Enloe aims to elucidate how ideas about masculinity and femininity are being affected by changes in the global marketplace and shifting political systems. She reminds us of the poorly-paid, usually female, workers who stitch these shoes while Michael Jordan and Shaquille O'Neal earn millions endorsing them. During the Cold War, owning a pair of Western sneakers signified a freedom to choose--and to consume--absent in communist states. Now, in their quest to emulate Western styles and yield to materialistic impulses, women in formerly communist nations feel pressured to provide their children the shoes, clothes, toys, etc., most closely identified with the United States. When such purchases may entail sacrificing necessary household goods, consumerism no longer appears a freedom.
Enloe also notes changes in global labor politics. In the Cold War era, authoritarian regimes justified their exploitation of workers by stressing the dictates of "national security." In a world fraught with danger, governments had "the right" to suppress unions, to overlook substandard working conditions, and to pay pathetic wages. In many communist states, women were urged to serve as full-time patriots, workers, and mothers. Firmly grasping the multipolar dimensions of the Cold War, Enloe stresses that fervently anticommunist states also invoked this image. The expectation that women would bear a double burden has fueled both industrial and social changes.
Most studies of women factory workers in developing nations have focused on foreign-owned companies. Yet, in the 1980s, several major corporations adopted a subcontracting system. Foreigners now buy licenses to manufacture U.S. products. This strategy frees American executives from foreign labor disputes and government rules. Instead, they focus on marketing and design--the most lucrative facets of the corporate world.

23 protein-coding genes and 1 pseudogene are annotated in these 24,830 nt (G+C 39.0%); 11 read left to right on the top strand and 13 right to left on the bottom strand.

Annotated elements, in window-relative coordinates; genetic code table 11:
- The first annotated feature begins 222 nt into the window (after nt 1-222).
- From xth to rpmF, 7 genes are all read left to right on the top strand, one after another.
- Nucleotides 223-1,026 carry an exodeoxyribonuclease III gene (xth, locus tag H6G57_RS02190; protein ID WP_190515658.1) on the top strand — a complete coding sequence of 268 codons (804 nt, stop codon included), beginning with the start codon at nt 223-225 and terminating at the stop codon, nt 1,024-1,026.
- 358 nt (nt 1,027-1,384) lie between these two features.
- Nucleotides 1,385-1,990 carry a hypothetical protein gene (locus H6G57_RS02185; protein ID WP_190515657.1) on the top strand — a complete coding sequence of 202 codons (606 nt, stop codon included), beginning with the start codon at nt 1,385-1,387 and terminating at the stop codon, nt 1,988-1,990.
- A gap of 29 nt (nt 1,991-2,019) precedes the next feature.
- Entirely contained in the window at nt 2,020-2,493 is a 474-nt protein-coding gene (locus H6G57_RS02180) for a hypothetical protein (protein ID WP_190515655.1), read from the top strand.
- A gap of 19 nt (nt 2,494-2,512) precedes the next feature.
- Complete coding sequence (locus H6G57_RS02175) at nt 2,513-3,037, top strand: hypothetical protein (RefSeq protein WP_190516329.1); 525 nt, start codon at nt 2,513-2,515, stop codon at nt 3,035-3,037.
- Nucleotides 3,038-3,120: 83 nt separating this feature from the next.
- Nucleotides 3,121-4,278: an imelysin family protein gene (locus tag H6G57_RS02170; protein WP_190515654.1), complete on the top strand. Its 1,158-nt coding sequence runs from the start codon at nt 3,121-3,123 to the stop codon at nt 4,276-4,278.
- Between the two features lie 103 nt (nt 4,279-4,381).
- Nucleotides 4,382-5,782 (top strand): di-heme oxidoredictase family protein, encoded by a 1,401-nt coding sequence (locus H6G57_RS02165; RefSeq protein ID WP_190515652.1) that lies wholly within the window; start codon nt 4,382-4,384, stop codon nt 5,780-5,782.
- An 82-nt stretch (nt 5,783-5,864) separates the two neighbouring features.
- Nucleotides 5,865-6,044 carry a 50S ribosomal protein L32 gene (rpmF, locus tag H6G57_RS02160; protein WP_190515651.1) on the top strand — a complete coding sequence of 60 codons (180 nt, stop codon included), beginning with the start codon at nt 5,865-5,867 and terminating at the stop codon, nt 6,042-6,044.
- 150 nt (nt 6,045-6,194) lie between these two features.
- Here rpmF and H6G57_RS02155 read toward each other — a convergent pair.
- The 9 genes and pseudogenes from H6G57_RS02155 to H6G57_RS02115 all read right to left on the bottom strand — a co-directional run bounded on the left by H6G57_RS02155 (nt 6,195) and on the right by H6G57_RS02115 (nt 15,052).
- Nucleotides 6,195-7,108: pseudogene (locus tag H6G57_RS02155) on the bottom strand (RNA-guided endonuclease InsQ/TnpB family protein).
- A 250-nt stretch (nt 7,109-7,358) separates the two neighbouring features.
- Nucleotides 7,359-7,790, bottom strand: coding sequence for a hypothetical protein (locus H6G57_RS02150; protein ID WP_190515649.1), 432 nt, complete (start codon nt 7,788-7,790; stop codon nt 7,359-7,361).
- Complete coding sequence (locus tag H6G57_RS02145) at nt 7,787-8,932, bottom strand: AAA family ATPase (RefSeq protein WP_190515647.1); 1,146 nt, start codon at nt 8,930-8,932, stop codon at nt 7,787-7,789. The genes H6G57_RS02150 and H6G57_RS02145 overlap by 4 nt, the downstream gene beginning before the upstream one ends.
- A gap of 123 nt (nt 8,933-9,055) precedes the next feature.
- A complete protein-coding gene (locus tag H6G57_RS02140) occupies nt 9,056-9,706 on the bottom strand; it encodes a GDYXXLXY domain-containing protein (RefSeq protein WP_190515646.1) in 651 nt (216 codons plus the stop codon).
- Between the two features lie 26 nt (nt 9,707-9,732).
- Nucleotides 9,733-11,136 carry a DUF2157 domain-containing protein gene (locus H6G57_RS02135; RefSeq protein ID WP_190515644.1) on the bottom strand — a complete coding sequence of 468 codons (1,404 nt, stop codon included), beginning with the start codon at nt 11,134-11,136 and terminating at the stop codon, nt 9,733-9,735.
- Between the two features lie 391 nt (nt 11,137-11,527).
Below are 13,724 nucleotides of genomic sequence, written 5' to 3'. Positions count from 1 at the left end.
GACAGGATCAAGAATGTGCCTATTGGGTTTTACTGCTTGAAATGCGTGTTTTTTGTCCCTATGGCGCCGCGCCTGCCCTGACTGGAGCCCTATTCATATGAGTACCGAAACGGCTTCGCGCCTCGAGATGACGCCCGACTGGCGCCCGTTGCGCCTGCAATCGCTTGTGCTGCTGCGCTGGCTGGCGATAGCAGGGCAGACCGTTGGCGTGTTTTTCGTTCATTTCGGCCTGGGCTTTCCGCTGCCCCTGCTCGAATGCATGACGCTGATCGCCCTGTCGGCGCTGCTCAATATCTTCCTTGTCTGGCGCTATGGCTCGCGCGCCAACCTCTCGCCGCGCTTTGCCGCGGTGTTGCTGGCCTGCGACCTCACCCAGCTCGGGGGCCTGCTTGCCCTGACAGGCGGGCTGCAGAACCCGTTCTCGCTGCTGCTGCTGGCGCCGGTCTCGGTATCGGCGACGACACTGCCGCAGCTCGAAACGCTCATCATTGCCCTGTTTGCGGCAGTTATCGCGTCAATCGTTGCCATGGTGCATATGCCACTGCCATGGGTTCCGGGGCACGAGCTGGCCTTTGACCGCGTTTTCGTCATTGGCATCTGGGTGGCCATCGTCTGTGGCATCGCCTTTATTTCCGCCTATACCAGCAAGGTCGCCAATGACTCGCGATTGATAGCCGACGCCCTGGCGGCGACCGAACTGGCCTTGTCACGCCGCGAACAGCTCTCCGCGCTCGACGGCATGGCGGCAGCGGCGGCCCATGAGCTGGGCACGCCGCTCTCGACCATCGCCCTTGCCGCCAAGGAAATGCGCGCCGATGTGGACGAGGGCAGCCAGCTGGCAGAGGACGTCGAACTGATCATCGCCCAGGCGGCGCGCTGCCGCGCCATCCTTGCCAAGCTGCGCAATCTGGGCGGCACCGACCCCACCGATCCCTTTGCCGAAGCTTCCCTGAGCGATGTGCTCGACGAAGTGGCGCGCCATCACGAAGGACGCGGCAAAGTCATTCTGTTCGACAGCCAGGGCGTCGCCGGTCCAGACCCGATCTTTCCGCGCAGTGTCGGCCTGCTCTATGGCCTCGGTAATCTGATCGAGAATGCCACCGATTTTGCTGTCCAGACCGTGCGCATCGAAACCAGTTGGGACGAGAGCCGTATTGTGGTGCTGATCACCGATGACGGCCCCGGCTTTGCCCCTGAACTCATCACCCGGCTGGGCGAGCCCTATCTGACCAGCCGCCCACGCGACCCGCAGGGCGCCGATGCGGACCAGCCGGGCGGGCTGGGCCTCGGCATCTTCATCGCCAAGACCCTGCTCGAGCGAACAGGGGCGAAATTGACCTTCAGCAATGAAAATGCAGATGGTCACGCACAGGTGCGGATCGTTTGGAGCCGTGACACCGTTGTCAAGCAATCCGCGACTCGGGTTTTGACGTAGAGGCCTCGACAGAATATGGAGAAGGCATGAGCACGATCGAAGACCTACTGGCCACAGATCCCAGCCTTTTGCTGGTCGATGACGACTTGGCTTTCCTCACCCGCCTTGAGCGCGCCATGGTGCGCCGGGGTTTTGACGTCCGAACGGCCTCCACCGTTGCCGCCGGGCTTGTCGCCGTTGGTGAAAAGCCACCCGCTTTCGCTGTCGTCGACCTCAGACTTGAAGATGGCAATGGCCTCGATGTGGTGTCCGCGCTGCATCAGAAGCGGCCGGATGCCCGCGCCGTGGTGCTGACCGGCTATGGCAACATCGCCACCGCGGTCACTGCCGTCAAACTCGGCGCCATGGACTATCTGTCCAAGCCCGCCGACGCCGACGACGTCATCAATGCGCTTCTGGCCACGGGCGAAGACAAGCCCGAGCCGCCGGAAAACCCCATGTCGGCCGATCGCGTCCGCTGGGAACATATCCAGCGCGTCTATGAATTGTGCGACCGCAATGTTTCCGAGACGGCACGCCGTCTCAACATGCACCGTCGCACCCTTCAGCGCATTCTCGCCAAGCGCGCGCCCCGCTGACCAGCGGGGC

Surprisingly, factory workers have also reaped benefits from these changes. Amidst the global furor for demilitarization and democratization, women workers have unified and demanded improved working conditions. No longer protected by either Cold War dangers or American corporate executives, local government and business elites are more frequently compelled to meet their workers' demands. These officials and entrepreneurs are also finding it harder to transfer their factories to other Third World nations. In the past, they could easily relocate and escape a troublesome labor and/or political situation. But Enloe cites evidence that women workers are building organizing networks which transcend national boundaries. They are sharing strategies on labor organizing, on overcoming cultural prejudices against working women, on speaking publicly, and on balancing family and community needs with workplace demands. In the face of these events, factory executives ignore or mistreat their women workers at their peril. In Enloe's ideal world, the women workers will someday exercise as much freedom in making sneakers as consumers do in buying them.
Throughout Talking Gender, the contributors have clearly listened to the many "voices" singing through their essays. The intellectual rigor, clear writing, and emotional depth of these pieces gel into a fine collection. Talking Gender would fit beautifully into almost any women's studies course. I would also encourage assigning specific essays to compliment readings in a variety of other disciplines. Duke University is truly blessed to be able to marshal such a formidable array of first-rate scholars. I'm sure their next decade will be as successful as their first.
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Laura A. Belmonte. Review of Hewitt, Nancy; O'Barr, Jean; Rosenbaugh, Nancy, eds., Talking Gender: Public Images, Personal Journeys and Political Critiques.